In that day, I will restore David’s fallen sukkah. I will repair it’s broken walls and restore it’s ruins. I will rebuild it as in the days of old.

– Amos 9:11

Mourning at Megiddo

Mourning at Megiddo

In ancient times, the death of a Jewish leader brought on intense national mourning. Jeremiah describes it, “Focus in and call for the professional mourning women, that they may arrive. And send out for the skilled wailing women, that they may come … Yet listen, O women, to the word of YHVH, and let your ears grasp the utterance of His mouth. And instruct your daughter how to wail, and let a woman teach her neighbor how to lament. For death has ascended and entered our windows, and has come into our palaces…” (Jeremiah 9:17, 20-21).

Another famous example of ancient Jewish mourning over the death of a beloved national leader is when King Saul and his son Jonathan died at the Battle of the Slopes of Gilboa. David penned a heart-rending lament and commanded that the people of Judah be taught this “Lament of the Bow.” The mourning song closes with the well-known words “How the mighty warriors have fallen” (2 Samuel 1:17-27).

Jeremiah’s lament

Josiah, the Boy King, was the grandson of Judah’s most evil King Manasseh. Crowned over the House of David at the tender age of eight, “he did the right thing in the eyes of YHVH, and walked in the ways of his father David; He didn’t turn away to the right or to the left” (2 Chronicles 34:1-2). He purged Jerusalem of gross idolatry and brought in a major spiritual revival through celebrating a restored national Passover: “There has never been a Passover celebrated like this in Israel from the days of Samuel the prophet. And even all the Kings of Israel never celebrated a Passover like that…” (2 Chronicles 35:18).

Yet thirteen years after this revival, King Josiah was tragically killed at the Battle of the Valley of Megiddo. He had refused to believe that YHVH had spoken to Pharaoh Neco, and that the God of Israel had directly commanded this Egyptian king to fight the Assyrians at Carchemish. Josiah was mortally wounded by an Egyptian arrow, taken by military chariot to Jerusalem, and expired in the City of David.

“And all Judah and Jerusalem mourned over Josiah. And Jeremiah gave a public lament over Josiah. And even unto this day all the singing men and singing women recount Josiah in their lamentations. And they established it as a tradition for Israel and indeed, they are written in the Book of Laments” (2 Chronicles 35:25).

  • Josiah’s death was unnecessary. Had he been more in tune with what God wanted to do at that season, he would have lived far beyond his thirty-nine years.
  • Jeremiah lamented the death of a godly king who nevertheless made a mortal mistake after years of amazing ministry and rule.

Mourning for David’s Greater Son

In the Book of Zechariah, there is an ancient prophecy describing how the nation of Israel will come to the heart-rending realization that they have spurned their own Messiah: “And I will pour out on the Dynasty of David and on those dwelling in Jerusalem, the spirit of favor and supplications. And the will gaze steadfastly on Me, the One they thrust through, and they will mourn for Him, as one mourns for an only son, and grieve bitterly for Him as one grieves bitterly for a firstborn. In that day the mourning in Jerusalem will greatly increase, as the mourning that occurred at Hadad Rimmon in the Valley of Megiddo” (Zechariah 12:10-11).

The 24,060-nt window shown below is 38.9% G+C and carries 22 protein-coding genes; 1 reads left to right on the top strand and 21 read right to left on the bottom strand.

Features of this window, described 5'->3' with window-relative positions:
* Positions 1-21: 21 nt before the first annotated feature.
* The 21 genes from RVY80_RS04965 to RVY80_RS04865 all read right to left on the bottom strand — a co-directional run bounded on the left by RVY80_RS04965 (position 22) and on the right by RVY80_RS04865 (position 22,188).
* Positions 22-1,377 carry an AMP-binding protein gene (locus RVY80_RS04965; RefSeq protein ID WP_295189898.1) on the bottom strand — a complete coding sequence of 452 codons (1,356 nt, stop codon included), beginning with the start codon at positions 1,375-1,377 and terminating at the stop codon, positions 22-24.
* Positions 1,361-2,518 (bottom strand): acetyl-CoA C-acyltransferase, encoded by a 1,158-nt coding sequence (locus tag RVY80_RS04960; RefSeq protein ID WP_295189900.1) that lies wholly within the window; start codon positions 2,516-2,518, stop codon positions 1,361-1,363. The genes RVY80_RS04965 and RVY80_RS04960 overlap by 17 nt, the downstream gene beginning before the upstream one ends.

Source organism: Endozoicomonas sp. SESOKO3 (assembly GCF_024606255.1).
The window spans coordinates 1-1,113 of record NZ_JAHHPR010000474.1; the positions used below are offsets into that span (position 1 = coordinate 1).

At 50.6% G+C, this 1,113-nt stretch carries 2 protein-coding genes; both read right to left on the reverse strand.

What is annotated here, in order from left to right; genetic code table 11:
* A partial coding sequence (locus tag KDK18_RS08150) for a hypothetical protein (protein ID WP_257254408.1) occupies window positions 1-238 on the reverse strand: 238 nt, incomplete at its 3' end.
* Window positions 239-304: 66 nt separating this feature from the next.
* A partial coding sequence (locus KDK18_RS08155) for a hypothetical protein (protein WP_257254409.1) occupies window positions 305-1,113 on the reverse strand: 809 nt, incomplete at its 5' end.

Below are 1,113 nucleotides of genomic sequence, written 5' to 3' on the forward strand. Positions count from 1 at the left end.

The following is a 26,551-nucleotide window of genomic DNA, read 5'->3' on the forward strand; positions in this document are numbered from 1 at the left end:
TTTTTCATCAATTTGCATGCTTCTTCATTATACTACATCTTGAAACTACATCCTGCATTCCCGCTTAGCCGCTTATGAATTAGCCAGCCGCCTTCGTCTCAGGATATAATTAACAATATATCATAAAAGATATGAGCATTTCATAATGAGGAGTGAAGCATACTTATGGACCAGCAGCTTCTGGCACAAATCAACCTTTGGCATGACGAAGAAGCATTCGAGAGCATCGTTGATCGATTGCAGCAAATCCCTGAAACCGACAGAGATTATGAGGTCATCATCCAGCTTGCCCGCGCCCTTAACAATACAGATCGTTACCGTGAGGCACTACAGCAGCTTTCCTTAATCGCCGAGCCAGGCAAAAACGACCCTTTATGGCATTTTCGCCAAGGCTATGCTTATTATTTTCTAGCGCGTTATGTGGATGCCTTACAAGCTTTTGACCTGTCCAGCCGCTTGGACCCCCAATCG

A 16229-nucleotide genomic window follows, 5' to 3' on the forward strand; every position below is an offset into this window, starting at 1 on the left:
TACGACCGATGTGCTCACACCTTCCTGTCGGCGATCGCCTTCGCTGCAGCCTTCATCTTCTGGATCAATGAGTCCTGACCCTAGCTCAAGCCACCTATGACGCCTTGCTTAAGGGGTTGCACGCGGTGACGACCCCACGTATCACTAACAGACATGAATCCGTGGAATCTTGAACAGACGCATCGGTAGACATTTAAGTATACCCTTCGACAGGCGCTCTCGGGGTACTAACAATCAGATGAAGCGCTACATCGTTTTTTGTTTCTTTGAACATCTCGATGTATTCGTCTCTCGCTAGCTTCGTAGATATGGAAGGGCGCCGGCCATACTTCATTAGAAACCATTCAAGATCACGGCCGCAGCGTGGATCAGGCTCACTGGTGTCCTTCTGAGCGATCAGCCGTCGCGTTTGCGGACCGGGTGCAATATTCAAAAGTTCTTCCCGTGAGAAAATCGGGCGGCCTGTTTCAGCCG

Josiah was a beloved and brave king, and the people’s grief over his untimely death was unfeigned. The intensity of the Jewish people’s mourning over the death of their beloved leader at Megiddo is used prophetically as a type of how all Israel will mourn when we receive a revelation of who Yeshua is, and what our part was in the national rejection of His Messiahship.

Hezekiah’s last stand

Josiah’s grandfather was King Hezekiah, another son of David mightily used in revival, battle and worship. Hezekiah cleansed the land of the evil unleashed by his own father Ahaz, and re-established the equivalent of night-and-day worship in Jerusalem’s Temple (2 Chronicles 29:25-30). “He did the right thing in the eyes of YHVH, just like all that his own father David had done” (verse 2). “So Hezekiah did these things throughout Judah and did the good, the right and the true thing before YHVH his God. Concerning the work of building the House of God, and in regards to the Teaching (of Moses) and the commandments, every work that he began – to seek his God – with all his heart he worked and he prospered” (2 Chronicles 31:20-21).

Yet the Lord was peering into the recesses of Hezekiah’s heart. God humbled him for his pride and lack of a thankful heart – regarding both military deliverance and physical healing (2 Chronicles 32:24-26). When Hezekiah did repent, however, YHVH healed him and added fifteen years to his life (Isaiah 38:1-6).

Those latter years of Hezekiah proved to be a gift which turned into a trap for the nation of Israel. Isaiah 39 tells us that Hezekiah’s pride tempted him into boasting to Babylonian envoys about his wealth, power and military ability. To whom much is given, much is required. God expected much from Hezekiah son of David, and judged him much more strongly due to his position, power and privilege (Deuteronomy 17:16-17).